Django Database Migrations: A Comprehensive Overview

Table of Contents

Introduction to Django databases

The Django web framework is designed to work with an SQL-based relational database backend, most commonly  PostgreSQL or MySQL. If you’ve never worked directly with a relational database before, managing how your data is stored/accessed and keeping it consistent with your application code is an important skill to master. 

You’ll need a contract between your database schema (how your data is laid out in your database) and your application code, so that when your application tries to access data, the data is where your application expects it to be. Django provides an abstraction for managing this contract in its ORM (Object-Relational Mapping). 

Over your application’s lifetime, it’s very likely that your data needs will change. When this happens, your database schema will probably need to change as well. Effectively, your contract (in Django’s case, your Models) will need to change to reflect the new agreement, and before you can run the application, the database will need to be migrated to the new schema. 

Django’s ORM comes with a system for managing these migrations to simplify the process of keeping your application code and your database schema in sync.

Django’s database migration solution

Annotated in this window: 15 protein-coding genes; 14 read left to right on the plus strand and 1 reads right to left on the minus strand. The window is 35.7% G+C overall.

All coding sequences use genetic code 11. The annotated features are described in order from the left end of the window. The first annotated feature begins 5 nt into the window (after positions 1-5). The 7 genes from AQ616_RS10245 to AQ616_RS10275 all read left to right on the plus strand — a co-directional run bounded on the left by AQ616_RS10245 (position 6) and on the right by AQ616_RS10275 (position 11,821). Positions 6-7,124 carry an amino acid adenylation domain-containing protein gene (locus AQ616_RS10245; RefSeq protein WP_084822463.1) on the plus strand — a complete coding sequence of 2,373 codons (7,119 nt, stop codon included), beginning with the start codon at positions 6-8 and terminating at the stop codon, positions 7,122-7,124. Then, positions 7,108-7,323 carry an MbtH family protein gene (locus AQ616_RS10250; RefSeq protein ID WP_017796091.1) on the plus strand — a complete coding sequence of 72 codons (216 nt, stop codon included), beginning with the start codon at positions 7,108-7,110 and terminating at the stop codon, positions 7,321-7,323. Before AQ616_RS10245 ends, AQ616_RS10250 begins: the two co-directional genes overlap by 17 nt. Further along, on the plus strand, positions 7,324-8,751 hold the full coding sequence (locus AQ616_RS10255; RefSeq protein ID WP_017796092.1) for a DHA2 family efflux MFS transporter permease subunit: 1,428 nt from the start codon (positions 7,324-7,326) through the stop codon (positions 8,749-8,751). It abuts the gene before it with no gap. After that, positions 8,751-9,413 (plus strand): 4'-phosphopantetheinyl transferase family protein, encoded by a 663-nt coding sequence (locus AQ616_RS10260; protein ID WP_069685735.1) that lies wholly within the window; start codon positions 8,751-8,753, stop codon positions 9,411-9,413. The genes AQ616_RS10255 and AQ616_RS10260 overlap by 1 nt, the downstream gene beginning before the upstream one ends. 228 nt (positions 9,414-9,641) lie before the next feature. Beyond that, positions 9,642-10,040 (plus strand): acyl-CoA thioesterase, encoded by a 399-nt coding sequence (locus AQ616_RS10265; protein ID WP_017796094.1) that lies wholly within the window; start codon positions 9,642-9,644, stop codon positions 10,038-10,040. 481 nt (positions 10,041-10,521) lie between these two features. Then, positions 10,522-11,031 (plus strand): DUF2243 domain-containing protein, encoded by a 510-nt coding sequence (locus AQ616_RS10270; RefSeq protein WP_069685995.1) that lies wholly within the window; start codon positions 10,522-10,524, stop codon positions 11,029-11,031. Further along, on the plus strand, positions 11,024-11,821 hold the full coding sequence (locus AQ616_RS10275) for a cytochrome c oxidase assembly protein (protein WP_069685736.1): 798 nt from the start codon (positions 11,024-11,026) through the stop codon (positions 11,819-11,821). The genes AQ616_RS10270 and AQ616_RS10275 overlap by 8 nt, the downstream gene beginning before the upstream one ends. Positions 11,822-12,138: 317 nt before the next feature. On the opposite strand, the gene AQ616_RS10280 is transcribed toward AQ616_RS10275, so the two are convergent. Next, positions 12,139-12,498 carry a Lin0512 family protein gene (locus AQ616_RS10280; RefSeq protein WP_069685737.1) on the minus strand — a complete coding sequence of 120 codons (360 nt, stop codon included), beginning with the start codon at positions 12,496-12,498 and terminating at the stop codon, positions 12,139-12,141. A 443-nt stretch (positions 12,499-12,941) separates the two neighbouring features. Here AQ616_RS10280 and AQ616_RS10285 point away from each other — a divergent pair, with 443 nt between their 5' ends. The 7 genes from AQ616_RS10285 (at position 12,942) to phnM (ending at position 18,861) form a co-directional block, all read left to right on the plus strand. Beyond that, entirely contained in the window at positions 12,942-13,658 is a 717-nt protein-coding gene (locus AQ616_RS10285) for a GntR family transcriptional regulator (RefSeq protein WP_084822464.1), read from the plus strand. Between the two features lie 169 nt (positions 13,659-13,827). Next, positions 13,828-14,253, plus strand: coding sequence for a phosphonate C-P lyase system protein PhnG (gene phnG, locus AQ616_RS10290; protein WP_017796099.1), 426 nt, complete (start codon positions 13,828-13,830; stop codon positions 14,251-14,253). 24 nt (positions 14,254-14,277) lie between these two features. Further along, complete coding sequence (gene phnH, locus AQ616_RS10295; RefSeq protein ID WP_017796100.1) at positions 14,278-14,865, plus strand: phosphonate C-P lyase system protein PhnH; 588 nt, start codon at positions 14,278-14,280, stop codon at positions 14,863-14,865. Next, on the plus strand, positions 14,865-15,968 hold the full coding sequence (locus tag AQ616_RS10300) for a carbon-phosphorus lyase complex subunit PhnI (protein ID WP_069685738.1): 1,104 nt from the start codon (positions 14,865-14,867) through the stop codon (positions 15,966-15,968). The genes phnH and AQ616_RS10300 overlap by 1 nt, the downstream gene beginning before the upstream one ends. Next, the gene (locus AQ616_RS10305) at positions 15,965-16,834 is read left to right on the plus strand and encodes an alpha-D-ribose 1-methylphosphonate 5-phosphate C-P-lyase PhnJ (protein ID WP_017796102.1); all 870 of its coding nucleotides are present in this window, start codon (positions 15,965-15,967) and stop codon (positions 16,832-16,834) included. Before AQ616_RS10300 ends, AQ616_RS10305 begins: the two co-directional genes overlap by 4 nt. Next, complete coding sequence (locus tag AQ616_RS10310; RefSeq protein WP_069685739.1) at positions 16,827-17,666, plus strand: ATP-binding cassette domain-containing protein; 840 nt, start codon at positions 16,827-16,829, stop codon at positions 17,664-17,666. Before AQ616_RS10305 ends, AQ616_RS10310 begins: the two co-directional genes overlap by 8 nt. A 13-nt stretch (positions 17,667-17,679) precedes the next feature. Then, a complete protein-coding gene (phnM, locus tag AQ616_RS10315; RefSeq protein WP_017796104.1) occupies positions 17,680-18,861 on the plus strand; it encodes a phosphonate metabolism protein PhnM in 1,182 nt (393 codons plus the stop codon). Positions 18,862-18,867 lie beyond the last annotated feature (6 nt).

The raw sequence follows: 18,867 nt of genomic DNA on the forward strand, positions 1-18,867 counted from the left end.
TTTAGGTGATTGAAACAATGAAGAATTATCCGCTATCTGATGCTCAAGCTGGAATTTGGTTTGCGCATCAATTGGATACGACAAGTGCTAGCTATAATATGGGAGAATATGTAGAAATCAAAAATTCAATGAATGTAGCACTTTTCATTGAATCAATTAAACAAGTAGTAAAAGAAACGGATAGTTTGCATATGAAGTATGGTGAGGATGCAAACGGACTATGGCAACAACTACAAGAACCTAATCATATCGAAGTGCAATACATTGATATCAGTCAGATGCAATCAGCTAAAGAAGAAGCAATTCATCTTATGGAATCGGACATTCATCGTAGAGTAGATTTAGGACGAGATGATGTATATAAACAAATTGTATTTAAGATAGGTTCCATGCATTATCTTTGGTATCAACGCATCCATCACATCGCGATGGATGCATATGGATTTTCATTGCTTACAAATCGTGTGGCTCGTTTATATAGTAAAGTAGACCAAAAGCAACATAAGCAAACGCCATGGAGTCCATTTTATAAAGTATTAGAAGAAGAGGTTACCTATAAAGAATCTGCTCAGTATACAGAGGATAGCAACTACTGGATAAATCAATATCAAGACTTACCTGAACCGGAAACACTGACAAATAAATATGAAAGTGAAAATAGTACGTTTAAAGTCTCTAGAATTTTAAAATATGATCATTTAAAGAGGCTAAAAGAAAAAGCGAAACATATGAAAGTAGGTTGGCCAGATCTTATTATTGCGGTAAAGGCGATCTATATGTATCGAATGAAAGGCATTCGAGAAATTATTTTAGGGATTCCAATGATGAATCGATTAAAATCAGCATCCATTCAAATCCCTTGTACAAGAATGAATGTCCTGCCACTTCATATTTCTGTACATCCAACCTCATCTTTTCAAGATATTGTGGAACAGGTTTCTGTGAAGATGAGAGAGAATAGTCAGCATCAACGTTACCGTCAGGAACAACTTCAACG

Django’s migration tool simplifies the manual nature of the migration process described above while taking care of tracking your migrations and the state of your database. Let’s take a look at the three-step migration process with Django’s migration tool.

1. Change the contract: Django’s ORM

In Django, the contract between your database schema and your application code is defined using the Django ORM. You define a data model using Django ORM’s models and your application code interfaces with that data model. 

When you need to add data to the database or change the way the data is structured, you simply create a new model or modify an existing model in some way. Then you can make the required changes to your application code and update your unit tests, which should verify your new contract (if given enough testing coverage).

2. Plan for change: generate migrations

Django maintains the contract largely through its migration tool. Once you make changes to your models, Django has a simple command that will detect those changes and generate migration files for you.

3. Execute: apply migrations

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